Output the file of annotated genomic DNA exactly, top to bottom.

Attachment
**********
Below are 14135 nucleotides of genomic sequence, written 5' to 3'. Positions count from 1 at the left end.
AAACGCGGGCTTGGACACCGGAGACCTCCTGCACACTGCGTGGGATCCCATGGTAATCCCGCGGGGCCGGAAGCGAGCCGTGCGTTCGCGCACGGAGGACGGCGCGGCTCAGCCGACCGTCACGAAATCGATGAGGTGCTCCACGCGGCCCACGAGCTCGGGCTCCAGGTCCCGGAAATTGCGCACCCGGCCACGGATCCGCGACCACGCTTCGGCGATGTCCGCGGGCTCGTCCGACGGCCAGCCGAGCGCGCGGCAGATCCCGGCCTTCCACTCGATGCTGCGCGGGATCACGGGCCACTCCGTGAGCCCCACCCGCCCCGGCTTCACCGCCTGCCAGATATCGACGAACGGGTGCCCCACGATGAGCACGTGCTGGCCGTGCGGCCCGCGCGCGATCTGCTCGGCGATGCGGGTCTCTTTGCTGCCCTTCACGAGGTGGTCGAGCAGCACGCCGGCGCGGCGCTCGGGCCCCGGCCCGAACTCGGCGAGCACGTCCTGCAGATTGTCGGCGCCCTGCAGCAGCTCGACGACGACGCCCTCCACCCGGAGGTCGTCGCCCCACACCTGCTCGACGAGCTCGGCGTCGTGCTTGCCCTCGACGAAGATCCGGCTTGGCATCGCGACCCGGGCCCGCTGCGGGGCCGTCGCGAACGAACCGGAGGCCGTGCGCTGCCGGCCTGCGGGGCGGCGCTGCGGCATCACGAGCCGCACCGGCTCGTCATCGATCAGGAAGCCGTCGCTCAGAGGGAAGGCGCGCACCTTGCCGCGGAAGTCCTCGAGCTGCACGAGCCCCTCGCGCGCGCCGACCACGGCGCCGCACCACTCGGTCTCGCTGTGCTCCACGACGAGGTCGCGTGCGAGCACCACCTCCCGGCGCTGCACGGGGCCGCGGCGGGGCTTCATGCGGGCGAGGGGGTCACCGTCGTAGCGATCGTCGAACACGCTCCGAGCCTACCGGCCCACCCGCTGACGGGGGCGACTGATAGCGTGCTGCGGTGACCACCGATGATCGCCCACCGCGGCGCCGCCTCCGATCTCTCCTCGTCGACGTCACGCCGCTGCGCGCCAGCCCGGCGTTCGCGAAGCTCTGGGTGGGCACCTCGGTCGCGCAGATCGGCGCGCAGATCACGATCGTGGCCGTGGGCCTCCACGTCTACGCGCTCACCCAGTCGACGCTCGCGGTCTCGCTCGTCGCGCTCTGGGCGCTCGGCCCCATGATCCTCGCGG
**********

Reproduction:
Below are 14135 nucleotides of genomic sequence, written 5' to 3'. Positions count from 1 at the left end.
AAACGCGGGCTTGGACACCGGAGACCTCCTGCACACTGCGTGGGATCCCATGGTAATCCCGCGGGGCCGGAAGCGAGCCGTGCGTTCGCGCACGGAGGACGGCGCGGCTCAGCCGACCGTCACGAAATCGATGAGGTGCTCCACGCGGCCCACGAGCTCGGGCTCCAGGTCCCGGAAATTGCGCACCCGGCCACGGATCCGCGACCACGCTTCGGCGATGTCCGCGGGCTCGTCCGACGGCCAGCCGAGCGCGCGGCAGATCCCGGCCTTCCACTCGATGCTGCGCGGGATCACGGGCCACTCCGTGAGCCCCACCCGCCCCGGCTTCACCGCCTGCCAGATATCGACGAACGGGTGCCCCACGATGAGCACGTGCTGGCCGTGCGGCCCGCGCGCGATCTGCTCGGCGATGCGGGTCTCTTTGCTGCCCTTCACGAGGTGGTCGAGCAGCACGCCGGCGCGGCGCTCGGGCCCCGGCCCGAACTCGGCGAGCACGTCCTGCAGATTGTCGGCGCCCTGCAGCAGCTCGACGACGACGCCCTCCACCCGGAGGTCGTCGCCCCACACCTGCTCGACGAGCTCGGCGTCGTGCTTGCCCTCGACGAAGATCCGGCTTGGCATCGCGACCCGGGCCCGCTGCGGGGCCGTCGCGAACGAACCGGAGGCCGTGCGCTGCCGGCCTGCGGGGCGGCGCTGCGGCATCACGAGCCGCACCGGCTCGTCATCGATCAGGAAGCCGTCGCTCAGAGGGAAGGCGCGCACCTTGCCGCGGAAGTCCTCGAGCTGCACGAGCCCCTCGCGCGCGCCGACCACGGCGCCGCACCACTCGGTCTCGCTGTGCTCCACGACGAGGTCGCGTGCGAGCACCACCTCCCGGCGCTGCACGGGGCCGCGGCGGGGCTTCATGCGGGCGAGGGGGTCACCGTCGTAGCGATCGTCGAACACGCTCCGAGCCTACCGGCCCACCCGCTGACGGGGGCGACTGATAGCGTGCTGCGGTGACCACCGATGATCGCCCACCGCGGCGCCGCCTCCGATCTCTCCTCGTCGACGTCACGCCGCTGCGCGCCAGCCCGGCGTTCGCGAAGCTCTGGGTGGGCACCTCGGTCGCGCAGATCGGCGCGCAGATCACGATCGTGGCCGTGGGCCTCCACGTCTACGCGCTCACCCAGTCGACGCTCGCGGTCTCGCTCGTCGCGCTCTGGGCGCTCGGCCCCATGATCCTCGCGG